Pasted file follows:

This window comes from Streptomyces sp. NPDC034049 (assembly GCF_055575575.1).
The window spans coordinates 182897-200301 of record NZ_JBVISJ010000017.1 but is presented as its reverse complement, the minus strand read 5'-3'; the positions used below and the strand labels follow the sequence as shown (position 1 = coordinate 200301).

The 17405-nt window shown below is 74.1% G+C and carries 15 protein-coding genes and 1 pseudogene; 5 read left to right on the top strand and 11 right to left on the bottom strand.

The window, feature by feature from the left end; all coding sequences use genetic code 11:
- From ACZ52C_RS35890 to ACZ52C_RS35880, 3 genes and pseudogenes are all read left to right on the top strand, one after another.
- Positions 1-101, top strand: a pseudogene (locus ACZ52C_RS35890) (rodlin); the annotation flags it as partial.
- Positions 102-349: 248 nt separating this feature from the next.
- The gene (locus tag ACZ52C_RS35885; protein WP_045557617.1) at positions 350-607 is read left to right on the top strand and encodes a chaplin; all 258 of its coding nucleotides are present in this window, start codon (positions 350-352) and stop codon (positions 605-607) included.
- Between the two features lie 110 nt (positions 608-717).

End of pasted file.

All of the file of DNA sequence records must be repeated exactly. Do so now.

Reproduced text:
This window comes from Streptomyces sp. NPDC034049 (assembly GCF_055575575.1).
The window spans coordinates 182897-200301 of record NZ_JBVISJ010000017.1 but is presented as its reverse complement, the minus strand read 5'-3'; the positions used below and the strand labels follow the sequence as shown (position 1 = coordinate 200301).

The 17405-nt window shown below is 74.1% G+C and carries 15 protein-coding genes and 1 pseudogene; 5 read left to right on the top strand and 11 right to left on the bottom strand.

The window, feature by feature from the left end; all coding sequences use genetic code 11:
- From ACZ52C_RS35890 to ACZ52C_RS35880, 3 genes and pseudogenes are all read left to right on the top strand, one after another.
- Positions 1-101, top strand: a pseudogene (locus ACZ52C_RS35890) (rodlin); the annotation flags it as partial.
- Positions 102-349: 248 nt separating this feature from the next.
- The gene (locus tag ACZ52C_RS35885; protein WP_045557617.1) at positions 350-607 is read left to right on the top strand and encodes a chaplin; all 258 of its coding nucleotides are present in this window, start codon (positions 350-352) and stop codon (positions 605-607) included.
- Between the two features lie 110 nt (positions 608-717).